The April 27th Economist ran a cover story about the ‘generation jobless’ – the global rise of youth unemployment. It is a serious concern for a number of reasons and one that could have long-lasting implications for both the global economy and political stability.
Gen Y was the hardest hit by the recession that began in 2008 and kicked up a gear in the following years. The ‘last in – first out’ hiring / firing principle meant that the ‘new kids on the block’ had to go when things became tough and belts were either tightened or taken away altogether. This was a generation that had only just arrived bright eyed and bushy tailed in the work environment only to be told there was no place for them. It was a generation determined to make their mark, to make a real difference and they were more than up for the challenge of restoring some sort of global and environmental equilibrium. In this regard they were unlike their predecessors – Gen X and although these are sweeping generational generalisations, the difference between Gen X and Gen Y in this regard is marked. Armed with such enthusiasm – and some would say naivety, meeting in a head-on collision with the recession and its subsequent job cuts, and general economic meltdown has put this generation into an economic tailspin. It will have a devastating impact on their overall perspective and long-term view. The depression that accompanies being without work will impact on this generation more than most. Exactly how this will play out – a greater distrust for the ‘institution’ and for national politics to name but two things, is hard to predict. But put yourself in their shoes and ask how can it not have enormous consequences?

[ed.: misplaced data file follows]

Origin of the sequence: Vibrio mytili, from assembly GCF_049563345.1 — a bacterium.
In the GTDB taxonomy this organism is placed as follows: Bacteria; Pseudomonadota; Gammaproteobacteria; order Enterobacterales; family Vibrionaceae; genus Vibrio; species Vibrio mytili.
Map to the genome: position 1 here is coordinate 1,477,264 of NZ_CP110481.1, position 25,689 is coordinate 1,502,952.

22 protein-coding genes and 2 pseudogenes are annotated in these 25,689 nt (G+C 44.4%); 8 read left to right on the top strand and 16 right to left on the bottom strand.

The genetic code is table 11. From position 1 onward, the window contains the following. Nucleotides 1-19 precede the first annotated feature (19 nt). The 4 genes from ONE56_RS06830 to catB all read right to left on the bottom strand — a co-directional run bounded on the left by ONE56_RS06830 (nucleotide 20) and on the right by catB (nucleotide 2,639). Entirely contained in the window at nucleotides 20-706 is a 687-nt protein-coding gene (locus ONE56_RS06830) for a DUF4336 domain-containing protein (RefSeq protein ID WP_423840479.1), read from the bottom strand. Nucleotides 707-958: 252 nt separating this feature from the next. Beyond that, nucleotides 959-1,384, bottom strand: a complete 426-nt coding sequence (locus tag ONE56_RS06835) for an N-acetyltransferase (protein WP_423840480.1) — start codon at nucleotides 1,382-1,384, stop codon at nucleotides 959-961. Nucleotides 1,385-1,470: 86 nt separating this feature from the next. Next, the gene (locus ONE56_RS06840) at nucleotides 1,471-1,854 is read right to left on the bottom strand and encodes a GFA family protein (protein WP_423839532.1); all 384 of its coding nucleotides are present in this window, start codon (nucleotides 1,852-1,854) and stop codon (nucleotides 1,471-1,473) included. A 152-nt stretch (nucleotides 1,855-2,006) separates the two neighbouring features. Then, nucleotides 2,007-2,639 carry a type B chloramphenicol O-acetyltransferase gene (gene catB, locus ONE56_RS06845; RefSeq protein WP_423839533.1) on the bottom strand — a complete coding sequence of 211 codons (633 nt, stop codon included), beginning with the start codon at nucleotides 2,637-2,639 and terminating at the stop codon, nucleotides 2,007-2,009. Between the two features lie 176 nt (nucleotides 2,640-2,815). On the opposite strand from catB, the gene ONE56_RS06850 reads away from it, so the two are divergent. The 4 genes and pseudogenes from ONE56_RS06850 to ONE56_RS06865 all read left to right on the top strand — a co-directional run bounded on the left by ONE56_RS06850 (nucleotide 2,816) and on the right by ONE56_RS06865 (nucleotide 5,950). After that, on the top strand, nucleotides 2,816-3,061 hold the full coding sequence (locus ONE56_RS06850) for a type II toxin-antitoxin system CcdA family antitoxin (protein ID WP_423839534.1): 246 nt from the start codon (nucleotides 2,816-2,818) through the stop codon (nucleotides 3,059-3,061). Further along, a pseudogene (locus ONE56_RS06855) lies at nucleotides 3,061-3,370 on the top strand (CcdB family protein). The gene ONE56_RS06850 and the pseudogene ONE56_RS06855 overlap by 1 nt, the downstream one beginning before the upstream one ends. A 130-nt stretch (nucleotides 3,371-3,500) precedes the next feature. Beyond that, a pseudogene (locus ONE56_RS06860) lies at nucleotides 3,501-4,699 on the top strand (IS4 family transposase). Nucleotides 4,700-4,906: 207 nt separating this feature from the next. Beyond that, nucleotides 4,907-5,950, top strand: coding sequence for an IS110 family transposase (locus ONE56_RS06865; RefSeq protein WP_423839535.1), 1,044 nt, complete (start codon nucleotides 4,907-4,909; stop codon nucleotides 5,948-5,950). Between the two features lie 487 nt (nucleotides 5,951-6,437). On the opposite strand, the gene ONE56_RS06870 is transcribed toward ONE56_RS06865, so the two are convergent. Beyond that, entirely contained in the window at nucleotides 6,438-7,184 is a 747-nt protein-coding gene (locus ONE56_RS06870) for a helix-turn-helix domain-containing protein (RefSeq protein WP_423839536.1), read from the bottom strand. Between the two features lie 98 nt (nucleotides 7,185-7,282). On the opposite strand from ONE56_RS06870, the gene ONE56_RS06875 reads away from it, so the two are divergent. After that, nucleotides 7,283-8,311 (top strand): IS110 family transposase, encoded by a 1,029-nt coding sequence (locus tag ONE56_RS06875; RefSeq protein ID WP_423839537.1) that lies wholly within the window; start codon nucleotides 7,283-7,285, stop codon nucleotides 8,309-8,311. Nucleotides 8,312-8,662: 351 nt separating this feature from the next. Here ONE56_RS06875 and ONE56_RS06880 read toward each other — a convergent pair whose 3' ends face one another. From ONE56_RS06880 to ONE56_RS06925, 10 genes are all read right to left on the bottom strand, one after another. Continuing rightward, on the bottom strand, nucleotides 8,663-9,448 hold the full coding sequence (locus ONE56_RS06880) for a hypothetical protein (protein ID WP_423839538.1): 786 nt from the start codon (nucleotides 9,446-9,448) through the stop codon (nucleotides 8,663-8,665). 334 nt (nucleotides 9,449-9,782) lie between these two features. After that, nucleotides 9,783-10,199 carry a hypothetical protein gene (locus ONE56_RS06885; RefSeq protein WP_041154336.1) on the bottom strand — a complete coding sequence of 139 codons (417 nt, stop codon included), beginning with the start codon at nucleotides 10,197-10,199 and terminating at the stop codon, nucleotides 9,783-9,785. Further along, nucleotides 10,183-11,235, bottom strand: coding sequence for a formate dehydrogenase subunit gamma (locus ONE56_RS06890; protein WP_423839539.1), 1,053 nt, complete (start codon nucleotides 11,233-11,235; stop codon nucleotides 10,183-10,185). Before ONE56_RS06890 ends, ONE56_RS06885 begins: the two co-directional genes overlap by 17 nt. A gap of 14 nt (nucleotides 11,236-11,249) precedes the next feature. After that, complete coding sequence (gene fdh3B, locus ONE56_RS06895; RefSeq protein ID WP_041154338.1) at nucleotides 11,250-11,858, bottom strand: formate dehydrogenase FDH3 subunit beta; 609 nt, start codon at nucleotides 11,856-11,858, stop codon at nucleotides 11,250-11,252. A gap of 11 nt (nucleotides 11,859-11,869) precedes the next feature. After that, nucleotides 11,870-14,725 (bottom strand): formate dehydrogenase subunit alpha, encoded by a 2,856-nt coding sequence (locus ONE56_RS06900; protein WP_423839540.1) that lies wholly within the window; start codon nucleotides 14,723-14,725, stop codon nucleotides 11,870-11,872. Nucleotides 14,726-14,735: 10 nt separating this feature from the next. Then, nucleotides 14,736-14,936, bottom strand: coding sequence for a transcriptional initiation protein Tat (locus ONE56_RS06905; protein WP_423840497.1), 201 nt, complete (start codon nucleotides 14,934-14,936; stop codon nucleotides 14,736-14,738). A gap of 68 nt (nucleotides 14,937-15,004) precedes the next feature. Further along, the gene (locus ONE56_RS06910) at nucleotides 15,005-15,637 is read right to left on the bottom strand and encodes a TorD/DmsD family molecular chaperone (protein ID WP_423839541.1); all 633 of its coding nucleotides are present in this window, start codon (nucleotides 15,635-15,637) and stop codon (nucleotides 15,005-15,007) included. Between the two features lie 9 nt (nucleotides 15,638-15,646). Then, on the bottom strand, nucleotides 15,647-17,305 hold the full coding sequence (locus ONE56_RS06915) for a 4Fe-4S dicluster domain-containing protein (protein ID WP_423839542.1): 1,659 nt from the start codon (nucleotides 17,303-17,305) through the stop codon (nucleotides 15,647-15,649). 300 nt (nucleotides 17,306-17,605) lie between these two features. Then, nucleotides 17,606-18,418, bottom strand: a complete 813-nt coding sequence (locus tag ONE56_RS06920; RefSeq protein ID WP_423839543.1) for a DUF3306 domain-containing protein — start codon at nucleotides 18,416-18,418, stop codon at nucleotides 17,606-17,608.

The other concern is that an unhappy, disempowered populace – especially one with youth and energy on their side, fuels social revolutions. Add into that volatile mix the connectivity this generation enjoy through social media and you have all the raw ingredients of social upheaval. The Arab Spring and London riots being recent examples of what can happen when these forces converge into a ‘perfect storm’.
South Africa’s biggest risk is a future of large numbers of unemployed youth. This is a slight twist on what has taken place in Europe but the inherent risks remain the same with the similarity in both context and conditions. We will save our future in South Africa through sound education today – and this assumes an education specifically shaped to ensure that the youth emerging from the educational system are employable. Currently we are failing in meeting this challenge.
These broad concerns speak to demographic issues that are like rising damp in a wall: easy to ignore and gloss over, until it is too late. And like any demographic issues that take time to reach their boiling point, so it takes time for any viable solution to be felt.
‘Generation Jobless’…it is a headline that is chilling in it’s implications and one that serves as a stark warning to us all. Exactly what to do about it is less simple, but ignoring it, certainly isn’t an option.